The White Cube

An existing residence; balustrades, arches, adorned columns, small rooms, mould…all within this detached house which was thirty years ago perfect for its tenants but which was far from the desires of this young couple.

Typical of the standard approach of design taken up at the time, the house was built with traditional Maltese stone construction methods with standard sized apertures and stone façade décor. Internally, a corridor space leading to a series of individual rooms - a formal dining room, living room, a small kitchen dining, a small WC and a bedroom on ground level.

By posing the right questions, the architects analysed carefully what the new homeowners wanted out of their new home. The ideal home was described as one with a minimal design, completely uncluttered but with an inviting warm touch. They strongly favoured a large kitchen living dining space where they can unwind after a day’s work, enjoy cooking, and entertain guests.

The house underwent extensive gutting out internally. Walls were removed with the introduction of large span steel beams, together with the abolition of all the outdated and superfluous décor to commence realising the new home. Externally, although the existing shell was retained, a monolithic approach in finish and a minimal yet elegant play of re-arranged openings gave the dwelling a new identity of striking contrasts – a white cube with black apertures framed in grey stone recesses. The facade was detailed with external insulation as to tackle the existing problems brought about by mould on the internal wall faces and to achieve better energy efficiency.

The clients expressed a fondness for monochrome and raw materials found in nature on one hand, and a love for gold and refined polish on the other. This contrasting combination intrigued the design team, opting for a canvas of minimal black and white planes with the introduction of polished brass in the detail. Durable vinyl flooring in a light natural timber tone and texture was chosen to form a warm base to the stark white dual monolithic kitchen and black granite dining table. The bespoke kitchen fulfilled the wish of the client for ample storage. In addition, two alcoves form centrally within the back unit of the kitchen for the use of small appliances; but which can be easily concealed when not in use by pivot sliding mechanism doors. A custom designed eight seater dining table in black granite with brass details protrudes dramatically out perpendicularly from the island to visually break off the linearity previously formed by a corridor which led to the large backyard. Some excavation was carried out in the backyard to form a small pool for that after-work dip and where the homeowners can chill with friends and sip some drinks whilst keeping cool during entertaining in the summer heat. The pool, also finished in black vinyl rolls and black slate coping blends smoothly with the dark outdoor tiles, which in return form a contrasting canvas to the white cube.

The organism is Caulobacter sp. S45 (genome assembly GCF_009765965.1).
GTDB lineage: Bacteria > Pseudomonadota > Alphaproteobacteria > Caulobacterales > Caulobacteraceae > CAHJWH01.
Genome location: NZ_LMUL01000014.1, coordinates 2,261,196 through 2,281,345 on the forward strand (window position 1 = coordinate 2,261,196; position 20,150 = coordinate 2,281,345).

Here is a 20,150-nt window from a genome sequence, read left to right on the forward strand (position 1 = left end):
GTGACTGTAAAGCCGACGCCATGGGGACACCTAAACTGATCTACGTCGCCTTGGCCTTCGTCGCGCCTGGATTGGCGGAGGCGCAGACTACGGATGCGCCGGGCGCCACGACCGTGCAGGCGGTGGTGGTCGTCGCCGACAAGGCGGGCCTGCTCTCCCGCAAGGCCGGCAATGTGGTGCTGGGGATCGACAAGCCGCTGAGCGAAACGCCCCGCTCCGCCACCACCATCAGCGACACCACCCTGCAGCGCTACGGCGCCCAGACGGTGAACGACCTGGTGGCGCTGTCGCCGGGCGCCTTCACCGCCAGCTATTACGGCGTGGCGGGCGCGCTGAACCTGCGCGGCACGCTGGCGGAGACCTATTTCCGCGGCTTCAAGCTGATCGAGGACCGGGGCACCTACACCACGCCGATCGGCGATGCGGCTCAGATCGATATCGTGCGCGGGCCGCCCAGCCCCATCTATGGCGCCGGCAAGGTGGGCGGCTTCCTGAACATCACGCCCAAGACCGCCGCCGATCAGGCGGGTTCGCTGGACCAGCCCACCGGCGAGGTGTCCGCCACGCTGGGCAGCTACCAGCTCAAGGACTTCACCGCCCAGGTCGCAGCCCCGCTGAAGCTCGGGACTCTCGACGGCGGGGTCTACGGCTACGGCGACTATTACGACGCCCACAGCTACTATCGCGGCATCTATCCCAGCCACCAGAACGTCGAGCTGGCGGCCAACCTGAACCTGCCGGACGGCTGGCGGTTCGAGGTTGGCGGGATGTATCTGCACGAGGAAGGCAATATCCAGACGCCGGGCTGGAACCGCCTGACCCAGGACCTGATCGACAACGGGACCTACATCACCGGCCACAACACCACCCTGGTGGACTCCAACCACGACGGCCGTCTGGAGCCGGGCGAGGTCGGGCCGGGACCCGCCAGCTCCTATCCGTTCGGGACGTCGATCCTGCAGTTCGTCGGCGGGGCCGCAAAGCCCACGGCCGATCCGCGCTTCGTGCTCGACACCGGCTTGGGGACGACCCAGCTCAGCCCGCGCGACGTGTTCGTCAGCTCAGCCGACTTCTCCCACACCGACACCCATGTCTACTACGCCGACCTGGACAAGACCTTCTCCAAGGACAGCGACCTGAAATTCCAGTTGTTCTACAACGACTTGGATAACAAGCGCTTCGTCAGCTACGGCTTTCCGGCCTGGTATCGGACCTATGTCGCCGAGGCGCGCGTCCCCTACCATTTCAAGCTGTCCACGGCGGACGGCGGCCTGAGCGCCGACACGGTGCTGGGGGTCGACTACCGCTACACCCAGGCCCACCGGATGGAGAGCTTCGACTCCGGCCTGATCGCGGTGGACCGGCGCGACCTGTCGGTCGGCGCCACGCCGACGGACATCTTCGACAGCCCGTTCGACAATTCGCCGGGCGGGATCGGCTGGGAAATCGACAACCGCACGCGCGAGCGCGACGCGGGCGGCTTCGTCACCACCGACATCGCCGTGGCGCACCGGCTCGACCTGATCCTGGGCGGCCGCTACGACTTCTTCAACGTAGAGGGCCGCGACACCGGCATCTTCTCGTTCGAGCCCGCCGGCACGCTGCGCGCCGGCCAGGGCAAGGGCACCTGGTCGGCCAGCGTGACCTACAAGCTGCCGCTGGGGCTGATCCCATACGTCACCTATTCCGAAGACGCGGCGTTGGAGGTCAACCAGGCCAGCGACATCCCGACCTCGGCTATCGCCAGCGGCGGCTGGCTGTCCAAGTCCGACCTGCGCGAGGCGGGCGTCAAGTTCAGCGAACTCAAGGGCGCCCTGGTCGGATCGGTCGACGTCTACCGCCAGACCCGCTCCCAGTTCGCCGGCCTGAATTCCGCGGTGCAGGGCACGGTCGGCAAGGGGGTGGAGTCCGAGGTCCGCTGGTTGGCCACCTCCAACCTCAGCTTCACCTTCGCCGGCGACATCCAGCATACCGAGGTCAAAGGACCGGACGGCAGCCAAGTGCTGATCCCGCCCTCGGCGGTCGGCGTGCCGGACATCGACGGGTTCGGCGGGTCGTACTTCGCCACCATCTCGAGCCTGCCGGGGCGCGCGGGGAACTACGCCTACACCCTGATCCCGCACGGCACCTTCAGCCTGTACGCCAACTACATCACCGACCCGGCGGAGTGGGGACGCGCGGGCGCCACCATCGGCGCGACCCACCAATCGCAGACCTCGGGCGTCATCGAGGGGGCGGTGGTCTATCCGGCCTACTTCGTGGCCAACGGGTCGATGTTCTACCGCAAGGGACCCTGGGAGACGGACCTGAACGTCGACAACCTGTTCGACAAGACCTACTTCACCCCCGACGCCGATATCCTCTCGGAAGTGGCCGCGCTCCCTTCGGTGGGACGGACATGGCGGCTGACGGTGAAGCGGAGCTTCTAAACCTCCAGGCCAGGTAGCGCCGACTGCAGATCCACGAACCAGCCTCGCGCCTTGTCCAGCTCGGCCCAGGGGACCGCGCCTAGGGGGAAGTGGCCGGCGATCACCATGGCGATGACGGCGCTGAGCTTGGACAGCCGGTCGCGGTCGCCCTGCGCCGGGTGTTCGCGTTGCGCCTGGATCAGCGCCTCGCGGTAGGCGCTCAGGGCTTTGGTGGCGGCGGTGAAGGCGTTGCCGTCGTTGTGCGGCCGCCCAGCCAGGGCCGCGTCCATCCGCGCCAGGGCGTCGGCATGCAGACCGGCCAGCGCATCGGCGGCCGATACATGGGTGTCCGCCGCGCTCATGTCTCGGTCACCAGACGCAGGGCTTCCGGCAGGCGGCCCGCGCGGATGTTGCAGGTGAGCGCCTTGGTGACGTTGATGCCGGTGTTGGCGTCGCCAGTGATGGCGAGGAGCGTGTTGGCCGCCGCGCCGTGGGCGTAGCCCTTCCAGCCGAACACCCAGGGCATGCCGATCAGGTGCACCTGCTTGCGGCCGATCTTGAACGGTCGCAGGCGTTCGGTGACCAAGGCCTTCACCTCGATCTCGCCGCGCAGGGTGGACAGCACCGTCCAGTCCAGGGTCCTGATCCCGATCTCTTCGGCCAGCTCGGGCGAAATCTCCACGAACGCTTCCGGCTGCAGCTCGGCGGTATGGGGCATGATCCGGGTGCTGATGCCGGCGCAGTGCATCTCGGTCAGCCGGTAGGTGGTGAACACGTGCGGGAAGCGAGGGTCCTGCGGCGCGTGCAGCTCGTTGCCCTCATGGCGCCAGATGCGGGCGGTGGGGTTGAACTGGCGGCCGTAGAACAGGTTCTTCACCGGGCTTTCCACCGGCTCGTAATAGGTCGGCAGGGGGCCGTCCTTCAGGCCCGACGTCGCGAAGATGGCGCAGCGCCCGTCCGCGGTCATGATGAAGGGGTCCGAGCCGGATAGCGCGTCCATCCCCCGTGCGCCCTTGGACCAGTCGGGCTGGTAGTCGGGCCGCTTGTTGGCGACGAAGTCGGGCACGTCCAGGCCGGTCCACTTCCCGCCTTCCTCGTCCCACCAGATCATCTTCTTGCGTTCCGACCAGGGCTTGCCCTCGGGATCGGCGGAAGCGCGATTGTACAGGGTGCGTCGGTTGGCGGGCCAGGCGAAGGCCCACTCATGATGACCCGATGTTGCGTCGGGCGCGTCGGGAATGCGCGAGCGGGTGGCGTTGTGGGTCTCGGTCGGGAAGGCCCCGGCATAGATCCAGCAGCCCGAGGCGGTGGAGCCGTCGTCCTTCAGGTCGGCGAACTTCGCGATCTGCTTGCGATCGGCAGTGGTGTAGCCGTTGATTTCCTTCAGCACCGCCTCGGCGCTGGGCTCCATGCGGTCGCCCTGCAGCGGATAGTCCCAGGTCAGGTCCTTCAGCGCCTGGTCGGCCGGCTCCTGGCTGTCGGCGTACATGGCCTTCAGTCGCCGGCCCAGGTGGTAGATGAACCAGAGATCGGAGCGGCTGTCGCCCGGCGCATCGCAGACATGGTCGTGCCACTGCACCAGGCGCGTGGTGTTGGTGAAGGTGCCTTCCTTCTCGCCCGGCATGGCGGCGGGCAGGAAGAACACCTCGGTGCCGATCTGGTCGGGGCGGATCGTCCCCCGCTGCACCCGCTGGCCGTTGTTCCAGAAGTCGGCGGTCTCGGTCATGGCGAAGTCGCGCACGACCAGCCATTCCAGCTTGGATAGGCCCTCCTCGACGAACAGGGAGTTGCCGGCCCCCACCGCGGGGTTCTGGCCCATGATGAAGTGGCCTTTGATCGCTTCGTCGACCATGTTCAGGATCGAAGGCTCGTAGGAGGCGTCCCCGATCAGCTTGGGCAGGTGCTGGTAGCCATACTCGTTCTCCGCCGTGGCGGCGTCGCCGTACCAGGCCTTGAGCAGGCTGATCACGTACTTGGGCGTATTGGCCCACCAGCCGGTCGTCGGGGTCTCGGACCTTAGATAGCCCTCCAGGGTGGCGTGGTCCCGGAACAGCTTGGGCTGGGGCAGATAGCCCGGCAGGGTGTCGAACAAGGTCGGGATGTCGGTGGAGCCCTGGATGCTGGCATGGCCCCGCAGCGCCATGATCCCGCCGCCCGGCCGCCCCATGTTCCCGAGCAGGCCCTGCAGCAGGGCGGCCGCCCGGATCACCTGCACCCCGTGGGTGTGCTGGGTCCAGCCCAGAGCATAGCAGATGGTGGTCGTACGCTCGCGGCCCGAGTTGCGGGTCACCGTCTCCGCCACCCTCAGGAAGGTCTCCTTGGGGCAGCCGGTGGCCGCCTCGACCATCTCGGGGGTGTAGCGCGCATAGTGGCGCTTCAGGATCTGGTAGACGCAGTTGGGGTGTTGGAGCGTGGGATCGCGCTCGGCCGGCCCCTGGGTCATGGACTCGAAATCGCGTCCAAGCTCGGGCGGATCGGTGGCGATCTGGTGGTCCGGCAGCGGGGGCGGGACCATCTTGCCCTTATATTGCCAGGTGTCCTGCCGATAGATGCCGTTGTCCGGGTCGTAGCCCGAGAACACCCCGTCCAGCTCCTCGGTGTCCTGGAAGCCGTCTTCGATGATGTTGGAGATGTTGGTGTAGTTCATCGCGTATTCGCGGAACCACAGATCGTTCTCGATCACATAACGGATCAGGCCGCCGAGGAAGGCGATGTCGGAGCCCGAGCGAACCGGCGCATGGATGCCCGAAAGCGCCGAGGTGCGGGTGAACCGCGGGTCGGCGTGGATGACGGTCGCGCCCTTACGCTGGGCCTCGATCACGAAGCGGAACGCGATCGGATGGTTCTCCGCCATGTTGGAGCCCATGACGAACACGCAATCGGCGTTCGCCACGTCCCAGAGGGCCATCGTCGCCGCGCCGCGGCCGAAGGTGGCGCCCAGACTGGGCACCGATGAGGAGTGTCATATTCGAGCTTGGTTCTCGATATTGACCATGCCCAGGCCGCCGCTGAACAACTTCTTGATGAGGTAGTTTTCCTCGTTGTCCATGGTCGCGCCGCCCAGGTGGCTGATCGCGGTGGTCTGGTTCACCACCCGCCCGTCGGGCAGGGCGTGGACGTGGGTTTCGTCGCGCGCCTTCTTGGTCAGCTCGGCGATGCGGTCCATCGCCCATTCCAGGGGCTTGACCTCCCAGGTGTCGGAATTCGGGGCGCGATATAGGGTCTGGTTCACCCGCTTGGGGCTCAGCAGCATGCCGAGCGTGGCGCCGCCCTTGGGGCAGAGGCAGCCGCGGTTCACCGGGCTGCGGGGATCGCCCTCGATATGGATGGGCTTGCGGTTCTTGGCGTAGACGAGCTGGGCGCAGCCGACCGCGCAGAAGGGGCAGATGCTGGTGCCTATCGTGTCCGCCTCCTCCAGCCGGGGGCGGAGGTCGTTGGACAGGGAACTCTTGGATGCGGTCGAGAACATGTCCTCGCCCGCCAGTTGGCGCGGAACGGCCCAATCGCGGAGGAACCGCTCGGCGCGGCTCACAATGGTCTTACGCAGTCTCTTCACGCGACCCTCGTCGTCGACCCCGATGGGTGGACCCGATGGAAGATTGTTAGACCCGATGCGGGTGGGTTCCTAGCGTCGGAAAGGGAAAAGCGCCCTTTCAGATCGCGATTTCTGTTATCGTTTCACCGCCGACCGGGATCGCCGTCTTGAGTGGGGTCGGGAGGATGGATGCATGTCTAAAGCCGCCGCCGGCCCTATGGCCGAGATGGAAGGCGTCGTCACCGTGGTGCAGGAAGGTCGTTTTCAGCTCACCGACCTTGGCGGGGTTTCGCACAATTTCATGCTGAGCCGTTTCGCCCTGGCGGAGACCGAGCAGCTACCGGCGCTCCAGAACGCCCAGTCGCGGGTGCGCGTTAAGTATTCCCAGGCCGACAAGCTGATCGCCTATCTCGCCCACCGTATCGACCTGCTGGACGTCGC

On entrance leading to the first level are tall black oak panels forming the railing of the staircase which was retained from the original house. These new panels which replaced the traditional mahogany balustrades, also form a trail of light up the stairs. These dark panels and the dark painted stairwell enhance the natural beauty of the white marble slabs. Up the steps and into the master bedroom, a grey floor forms the basis for the central black leather bed which hides a functional vanity and desk behind its headrest. The ensuite is a hidden private nook in dark grey rendered walls and custom slate basins but contrasted with natural oak his and hers vanities with a minute gold touch for the bathroom accessories.

The family main bathroom is brighter and less dramatic with travertine slabs and ample natural light. Back down to ground floor on the way out, the guest bathroom, also dual acting as the pool bathroom, is a simple black cube but where the extension to the nature is manifested with ample natural timber elements and a mass of bespoke Volacas marble basin.


Photography: Alan Carville

Accessorizing: One Percent

We would like to thank the entire contracting team for this great collaboration.

Carpentry Works: ChillisChilli; Marble Works: R. Lautier; Flooring: Brands International; M&E: Stoyan Kutstovski & others.